Stories from the Stringam Family Ranches of Southern Alberta

From the 50s and 60s to today . . .



Monday, August 18, 2014

Using Protection

Big Sister modelling the new chaps.
And yes, something (footwear?) is missing. 
Dad. Ditto.

In the calving field at the Stringam Ranch was a large patch of bullberry bushes.

Or at least that's what we called them.
I don't know what their 'official' name is.
It doesn't matter.
Whatever their name, they're deadly.
Spikes – I am not exaggerating – up to two inches long.
Against a tender and unprotected human hide, they could do some real damage.
The cows in the field had learned to use them.
When a *gasp* human appeared, they would charge into the bushes.
And chuckle with their friends.
I know.
I heard them.
Moving on . . .
The first time or two, my horse decided to charge in after them.
I should explain that a horse's hide is equally as tough as a cow's.
A human's? See above.
Inevitably I would emerge from such incidents rather the 'worse for the wear'.
As my mother was so fond of saying.
The second time I showed up at home with bloodstains on my shredded jeans, my mother drug out Dad's moose-hide chaps.
Now, I should mention here that chaps look really good on a tall slim cowboy.
Really, really good.
Ahem.
And certainly they have their uses.
The chaps, not the cowboys.
Okay yes. A cowboy, too, has his uses.
But that is a completely different sort of post . . .
Back to my story . . .
Chaps provide protection from the ravages of ranch work.
They have saved many a pair of jeans from wear during haying.
And many a cowboy from damage when things get up close and personal.
But they are perversely hard to ride in when one is doing so bareback.
I know.
I tried.
Bareback riding requires balance.
Intuition.
And a good grip with the knees.
Chaps, especially heavy ones, prevent the all-important knee grip.
And actually make balance a bit more difficult.
Sigh.
What to do?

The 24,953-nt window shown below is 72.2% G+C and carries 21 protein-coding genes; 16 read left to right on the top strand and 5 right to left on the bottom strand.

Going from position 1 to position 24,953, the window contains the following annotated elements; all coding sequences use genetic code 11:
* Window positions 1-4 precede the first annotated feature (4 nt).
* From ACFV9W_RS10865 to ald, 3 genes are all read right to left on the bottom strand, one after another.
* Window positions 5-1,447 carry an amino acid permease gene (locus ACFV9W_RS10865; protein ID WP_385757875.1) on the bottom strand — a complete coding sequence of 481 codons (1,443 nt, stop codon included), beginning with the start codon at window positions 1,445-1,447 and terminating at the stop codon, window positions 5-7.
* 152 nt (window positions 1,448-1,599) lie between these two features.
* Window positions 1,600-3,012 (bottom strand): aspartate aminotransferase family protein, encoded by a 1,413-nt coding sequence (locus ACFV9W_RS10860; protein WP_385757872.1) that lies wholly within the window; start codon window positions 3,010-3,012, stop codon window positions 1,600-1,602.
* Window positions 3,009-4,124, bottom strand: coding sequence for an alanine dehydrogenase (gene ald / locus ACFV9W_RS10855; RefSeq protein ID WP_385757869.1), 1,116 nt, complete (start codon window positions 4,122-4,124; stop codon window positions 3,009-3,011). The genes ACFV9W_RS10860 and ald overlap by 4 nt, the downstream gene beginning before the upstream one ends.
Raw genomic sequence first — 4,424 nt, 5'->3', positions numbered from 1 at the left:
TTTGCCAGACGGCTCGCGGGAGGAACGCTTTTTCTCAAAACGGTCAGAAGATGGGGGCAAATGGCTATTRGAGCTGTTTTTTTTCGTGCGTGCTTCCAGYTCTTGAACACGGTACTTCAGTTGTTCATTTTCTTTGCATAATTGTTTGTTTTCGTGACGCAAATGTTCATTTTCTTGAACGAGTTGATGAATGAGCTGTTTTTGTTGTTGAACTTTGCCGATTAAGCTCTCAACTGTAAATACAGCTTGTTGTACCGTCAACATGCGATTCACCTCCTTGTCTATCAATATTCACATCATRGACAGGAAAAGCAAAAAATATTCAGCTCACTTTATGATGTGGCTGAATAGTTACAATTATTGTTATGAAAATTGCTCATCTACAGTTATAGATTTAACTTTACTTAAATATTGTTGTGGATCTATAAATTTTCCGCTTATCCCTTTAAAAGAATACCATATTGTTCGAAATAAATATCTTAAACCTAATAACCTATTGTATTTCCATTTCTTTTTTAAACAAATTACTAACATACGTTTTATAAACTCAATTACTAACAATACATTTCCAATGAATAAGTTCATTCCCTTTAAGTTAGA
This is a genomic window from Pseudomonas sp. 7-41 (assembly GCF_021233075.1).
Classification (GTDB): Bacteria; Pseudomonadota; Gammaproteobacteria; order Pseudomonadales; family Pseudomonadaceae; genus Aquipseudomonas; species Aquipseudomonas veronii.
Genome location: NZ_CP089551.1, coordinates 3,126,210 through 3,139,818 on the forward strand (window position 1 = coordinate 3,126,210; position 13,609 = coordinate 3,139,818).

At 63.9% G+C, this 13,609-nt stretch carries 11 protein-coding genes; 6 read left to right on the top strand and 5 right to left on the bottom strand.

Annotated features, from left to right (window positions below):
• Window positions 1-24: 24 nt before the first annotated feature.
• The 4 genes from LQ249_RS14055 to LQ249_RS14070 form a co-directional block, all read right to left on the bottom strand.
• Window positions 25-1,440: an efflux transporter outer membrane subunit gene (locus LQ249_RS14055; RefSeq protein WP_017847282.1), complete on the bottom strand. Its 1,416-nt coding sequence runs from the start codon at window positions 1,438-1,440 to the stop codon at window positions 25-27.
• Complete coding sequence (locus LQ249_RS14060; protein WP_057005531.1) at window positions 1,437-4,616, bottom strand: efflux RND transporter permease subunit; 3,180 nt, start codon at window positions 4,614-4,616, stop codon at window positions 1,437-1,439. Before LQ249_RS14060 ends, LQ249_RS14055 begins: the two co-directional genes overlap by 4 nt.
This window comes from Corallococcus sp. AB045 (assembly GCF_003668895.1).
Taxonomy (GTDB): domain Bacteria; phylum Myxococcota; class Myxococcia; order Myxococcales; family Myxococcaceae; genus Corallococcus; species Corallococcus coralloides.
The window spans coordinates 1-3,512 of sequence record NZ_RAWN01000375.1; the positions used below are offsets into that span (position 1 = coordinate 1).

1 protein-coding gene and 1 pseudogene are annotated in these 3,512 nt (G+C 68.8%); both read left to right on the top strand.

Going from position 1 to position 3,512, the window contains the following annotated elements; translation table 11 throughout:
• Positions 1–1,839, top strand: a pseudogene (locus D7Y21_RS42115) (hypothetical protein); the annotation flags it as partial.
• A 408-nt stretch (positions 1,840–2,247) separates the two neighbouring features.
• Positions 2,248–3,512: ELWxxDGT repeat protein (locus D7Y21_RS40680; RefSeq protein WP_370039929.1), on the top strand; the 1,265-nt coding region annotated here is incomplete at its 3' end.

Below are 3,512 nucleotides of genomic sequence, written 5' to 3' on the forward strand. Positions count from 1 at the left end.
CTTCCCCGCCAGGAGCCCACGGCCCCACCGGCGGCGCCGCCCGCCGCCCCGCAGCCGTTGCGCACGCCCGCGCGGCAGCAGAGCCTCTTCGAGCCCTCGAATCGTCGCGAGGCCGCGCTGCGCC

Protection won out.
I wore the chaps.
And they sported the scars to prove it.
Picture leather nearly a quarter of an inch thick.
With cuts that went almost all the way through.
That could have been me.
Years later, I showed them to my children.
Who expressed proper and well-deserved awe and amazement.
Yesterday, my Husby and I were wandering through a store in cattlemen country.
Hanging from the rafters just inside the front door were a pair of chaps.
But not just any chaps.
These were made of leather, dyed green and purple and gold and pink.
With silver fringe.
I stared at them.
Chaps had obviously changed.
Not just for protection any more.
Now they could be worn to scare cows out of the bush.
Or so that their rider could be seen by satellite.
Ranching has come a long way.

18 comments:

  1. Oh and I thought chaps were only for a certain category of gay guy! LOL Very informative post today, D!

    ReplyDelete
    Replies
    1. We're talking way back. At their ultra-practical roots.

      Delete
  2. I'm impressed that you did ranch work while riding bareback! Those bushes sound nasty - so do the garish chaps!

    ReplyDelete
    Replies
    1. Never could use a saddle . . .
      Yeah, nasty. How do you say Ewww? Oh. Right. Ewwww!!!

      Delete
  3. I think I'll check Google Earth and see if I can find someone wearing those colourful chaps.

    ReplyDelete
    Replies
    1. Someone bought them, so the image is out there!

      Delete
  4. I'll be back when I've finished rolling on the floor laughing at this one, especially that label!!!

    ReplyDelete
  5. Very cute and very funny; thanks for the LOL moment today.
    Blessings for these fun stories!

    ReplyDelete
  6. So THAT's what chaps are for ;)!

    ReplyDelete
  7. Great post! I learned something about chaps and who knew they could be so colorful!

    ReplyDelete
    Replies
    1. Yep. Chaps. Back before they were used for decoration . . .

      Delete
  8. You've lead an amazing life Diane! Oh Cowboys be still my heart.

    ReplyDelete
  9. green and purple and gold and pink. With silver fringe. So, circus chaps?
    I was never into ranching, being more of a beach bum kid, but I know about thorns and the damage they can do.

    ReplyDelete
    Replies
    1. Yikes! Imagine them while dressed in the typical attire for a beach bum! The mind shudders . . .

      Delete

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